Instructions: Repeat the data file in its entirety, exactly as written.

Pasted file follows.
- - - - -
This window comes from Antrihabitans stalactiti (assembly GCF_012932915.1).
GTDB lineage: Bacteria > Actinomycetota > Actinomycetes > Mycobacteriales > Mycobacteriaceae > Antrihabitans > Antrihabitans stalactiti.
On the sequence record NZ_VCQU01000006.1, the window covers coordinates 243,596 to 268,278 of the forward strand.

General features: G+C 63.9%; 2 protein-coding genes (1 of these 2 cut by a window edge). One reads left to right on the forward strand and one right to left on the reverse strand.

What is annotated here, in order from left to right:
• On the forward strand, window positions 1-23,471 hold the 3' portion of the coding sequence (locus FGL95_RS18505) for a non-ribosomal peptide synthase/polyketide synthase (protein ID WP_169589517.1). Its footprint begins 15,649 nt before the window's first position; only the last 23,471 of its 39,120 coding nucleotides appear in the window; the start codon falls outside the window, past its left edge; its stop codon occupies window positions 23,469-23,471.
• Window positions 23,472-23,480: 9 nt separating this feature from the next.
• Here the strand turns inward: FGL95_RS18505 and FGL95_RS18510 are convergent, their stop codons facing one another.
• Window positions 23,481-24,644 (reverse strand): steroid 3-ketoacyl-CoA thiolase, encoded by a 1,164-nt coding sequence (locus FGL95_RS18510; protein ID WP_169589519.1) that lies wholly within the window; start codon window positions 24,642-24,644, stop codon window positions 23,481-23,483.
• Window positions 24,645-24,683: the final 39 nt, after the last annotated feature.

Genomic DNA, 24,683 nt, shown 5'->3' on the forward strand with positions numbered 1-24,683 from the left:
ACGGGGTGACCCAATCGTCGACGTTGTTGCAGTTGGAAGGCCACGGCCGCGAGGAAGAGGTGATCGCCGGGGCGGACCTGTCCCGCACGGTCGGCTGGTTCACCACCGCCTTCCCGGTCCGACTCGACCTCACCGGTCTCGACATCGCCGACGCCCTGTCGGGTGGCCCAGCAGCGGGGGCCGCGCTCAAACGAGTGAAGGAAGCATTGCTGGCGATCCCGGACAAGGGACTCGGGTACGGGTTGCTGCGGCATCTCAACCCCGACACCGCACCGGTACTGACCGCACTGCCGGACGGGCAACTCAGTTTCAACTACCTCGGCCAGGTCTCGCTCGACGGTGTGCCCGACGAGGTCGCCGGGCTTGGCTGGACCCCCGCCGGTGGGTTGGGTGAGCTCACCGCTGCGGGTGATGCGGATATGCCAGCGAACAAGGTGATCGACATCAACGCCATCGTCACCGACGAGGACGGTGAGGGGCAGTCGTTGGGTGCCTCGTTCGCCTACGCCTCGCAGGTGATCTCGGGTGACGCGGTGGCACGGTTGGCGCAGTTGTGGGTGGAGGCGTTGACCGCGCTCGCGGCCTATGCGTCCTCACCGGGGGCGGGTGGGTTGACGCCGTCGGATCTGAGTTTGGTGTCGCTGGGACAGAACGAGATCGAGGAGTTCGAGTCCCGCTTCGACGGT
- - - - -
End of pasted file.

This window comes from Antrihabitans stalactiti (assembly GCF_012932915.1).
GTDB lineage: Bacteria > Actinomycetota > Actinomycetes > Mycobacteriales > Mycobacteriaceae > Antrihabitans > Antrihabitans stalactiti.
On the sequence record NZ_VCQU01000006.1, the window covers coordinates 243,596 to 268,278 of the forward strand.

General features: G+C 63.9%; 2 protein-coding genes (1 of these 2 cut by a window edge). One reads left to right on the forward strand and one right to left on the reverse strand.

What is annotated here, in order from left to right:
• On the forward strand, window positions 1-23,471 hold the 3' portion of the coding sequence (locus FGL95_RS18505) for a non-ribosomal peptide synthase/polyketide synthase (protein ID WP_169589517.1). Its footprint begins 15,649 nt before the window's first position; only the last 23,471 of its 39,120 coding nucleotides appear in the window; the start codon falls outside the window, past its left edge; its stop codon occupies window positions 23,469-23,471.
• Window positions 23,472-23,480: 9 nt separating this feature from the next.
• Here the strand turns inward: FGL95_RS18505 and FGL95_RS18510 are convergent, their stop codons facing one another.
• Window positions 23,481-24,644 (reverse strand): steroid 3-ketoacyl-CoA thiolase, encoded by a 1,164-nt coding sequence (locus FGL95_RS18510; protein ID WP_169589519.1) that lies wholly within the window; start codon window positions 24,642-24,644, stop codon window positions 23,481-23,483.
• Window positions 24,645-24,683: the final 39 nt, after the last annotated feature.

Genomic DNA, 24,683 nt, shown 5'->3' on the forward strand with positions numbered 1-24,683 from the left:
ACGGGGTGACCCAATCGTCGACGTTGTTGCAGTTGGAAGGCCACGGCCGCGAGGAAGAGGTGATCGCCGGGGCGGACCTGTCCCGCACGGTCGGCTGGTTCACCACCGCCTTCCCGGTCCGACTCGACCTCACCGGTCTCGACATCGCCGACGCCCTGTCGGGTGGCCCAGCAGCGGGGGCCGCGCTCAAACGAGTGAAGGAAGCATTGCTGGCGATCCCGGACAAGGGACTCGGGTACGGGTTGCTGCGGCATCTCAACCCCGACACCGCACCGGTACTGACCGCACTGCCGGACGGGCAACTCAGTTTCAACTACCTCGGCCAGGTCTCGCTCGACGGTGTGCCCGACGAGGTCGCCGGGCTTGGCTGGACCCCCGCCGGTGGGTTGGGTGAGCTCACCGCTGCGGGTGATGCGGATATGCCAGCGAACAAGGTGATCGACATCAACGCCATCGTCACCGACGAGGACGGTGAGGGGCAGTCGTTGGGTGCCTCGTTCGCCTACGCCTCGCAGGTGATCTCGGGTGACGCGGTGGCACGGTTGGCGCAGTTGTGGGTGGAGGCGTTGACCGCGCTCGCGGCCTATGCGTCCTCACCGGGGGCGGGTGGGTTGACGCCGTCGGATCTGAGTTTGGTGTCGCTGGGACAGAACGAGATCGAGGAGTTCGAGTCCCGCTTCGACGGT